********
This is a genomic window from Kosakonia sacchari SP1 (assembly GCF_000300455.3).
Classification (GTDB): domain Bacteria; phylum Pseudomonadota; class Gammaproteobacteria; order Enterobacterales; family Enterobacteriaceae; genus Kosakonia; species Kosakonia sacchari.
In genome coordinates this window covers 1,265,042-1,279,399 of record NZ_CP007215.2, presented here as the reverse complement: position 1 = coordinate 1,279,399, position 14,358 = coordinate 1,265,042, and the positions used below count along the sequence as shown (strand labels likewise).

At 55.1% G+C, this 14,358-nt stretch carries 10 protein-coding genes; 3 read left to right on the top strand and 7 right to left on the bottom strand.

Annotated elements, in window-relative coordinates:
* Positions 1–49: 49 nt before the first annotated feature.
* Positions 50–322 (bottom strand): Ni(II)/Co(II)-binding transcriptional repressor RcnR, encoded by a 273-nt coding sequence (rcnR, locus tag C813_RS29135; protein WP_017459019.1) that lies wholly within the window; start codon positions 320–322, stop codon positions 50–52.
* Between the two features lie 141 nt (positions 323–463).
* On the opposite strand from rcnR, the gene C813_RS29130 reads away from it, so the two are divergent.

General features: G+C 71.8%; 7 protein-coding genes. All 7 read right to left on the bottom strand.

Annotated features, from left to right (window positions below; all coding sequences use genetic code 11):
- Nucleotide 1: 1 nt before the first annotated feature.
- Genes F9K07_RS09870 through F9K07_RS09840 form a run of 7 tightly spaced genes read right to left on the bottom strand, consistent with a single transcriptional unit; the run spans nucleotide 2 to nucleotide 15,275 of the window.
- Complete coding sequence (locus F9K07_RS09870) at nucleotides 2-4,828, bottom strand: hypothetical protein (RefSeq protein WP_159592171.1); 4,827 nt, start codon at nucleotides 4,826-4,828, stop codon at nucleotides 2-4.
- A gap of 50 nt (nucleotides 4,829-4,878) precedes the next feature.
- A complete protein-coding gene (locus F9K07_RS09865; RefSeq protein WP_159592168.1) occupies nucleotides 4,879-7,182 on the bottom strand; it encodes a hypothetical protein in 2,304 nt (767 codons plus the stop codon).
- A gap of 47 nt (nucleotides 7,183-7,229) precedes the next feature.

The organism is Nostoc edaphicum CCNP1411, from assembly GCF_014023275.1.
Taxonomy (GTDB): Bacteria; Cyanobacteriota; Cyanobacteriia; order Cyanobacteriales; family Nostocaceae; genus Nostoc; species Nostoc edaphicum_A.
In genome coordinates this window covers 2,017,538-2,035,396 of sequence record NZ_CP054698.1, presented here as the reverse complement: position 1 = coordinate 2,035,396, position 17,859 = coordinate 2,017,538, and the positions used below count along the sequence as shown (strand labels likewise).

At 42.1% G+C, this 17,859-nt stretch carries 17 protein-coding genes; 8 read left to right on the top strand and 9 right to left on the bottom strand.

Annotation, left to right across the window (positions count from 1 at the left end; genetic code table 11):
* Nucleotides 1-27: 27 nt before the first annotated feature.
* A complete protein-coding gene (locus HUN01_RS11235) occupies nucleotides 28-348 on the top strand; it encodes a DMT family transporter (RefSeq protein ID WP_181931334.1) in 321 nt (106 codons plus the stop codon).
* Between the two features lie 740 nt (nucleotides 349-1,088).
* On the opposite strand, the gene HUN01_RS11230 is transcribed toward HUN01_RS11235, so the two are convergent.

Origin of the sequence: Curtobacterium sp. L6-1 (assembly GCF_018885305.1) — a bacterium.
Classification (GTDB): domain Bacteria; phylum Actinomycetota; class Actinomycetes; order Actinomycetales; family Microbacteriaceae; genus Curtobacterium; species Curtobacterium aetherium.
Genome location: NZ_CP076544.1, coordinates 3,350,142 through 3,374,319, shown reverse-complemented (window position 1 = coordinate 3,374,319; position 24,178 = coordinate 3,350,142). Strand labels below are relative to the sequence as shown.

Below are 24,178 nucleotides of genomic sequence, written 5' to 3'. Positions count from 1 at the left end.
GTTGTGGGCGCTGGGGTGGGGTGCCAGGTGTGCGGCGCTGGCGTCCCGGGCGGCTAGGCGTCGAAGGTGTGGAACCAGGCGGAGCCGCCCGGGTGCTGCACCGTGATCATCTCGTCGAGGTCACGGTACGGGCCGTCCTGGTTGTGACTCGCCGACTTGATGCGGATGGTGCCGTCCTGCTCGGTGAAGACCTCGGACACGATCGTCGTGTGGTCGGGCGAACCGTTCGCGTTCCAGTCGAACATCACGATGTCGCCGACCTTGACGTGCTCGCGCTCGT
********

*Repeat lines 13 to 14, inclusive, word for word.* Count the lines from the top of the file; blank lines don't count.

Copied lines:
- Genes F9K07_RS09870 through F9K07_RS09840 form a run of 7 tightly spaced genes read right to left on the bottom strand, consistent with a single transcriptional unit; the run spans nucleotide 2 to nucleotide 15,275 of the window.
- Complete coding sequence (locus F9K07_RS09870) at nucleotides 2-4,828, bottom strand: hypothetical protein (RefSeq protein WP_159592171.1); 4,827 nt, start codon at nucleotides 4,826-4,828, stop codon at nucleotides 2-4.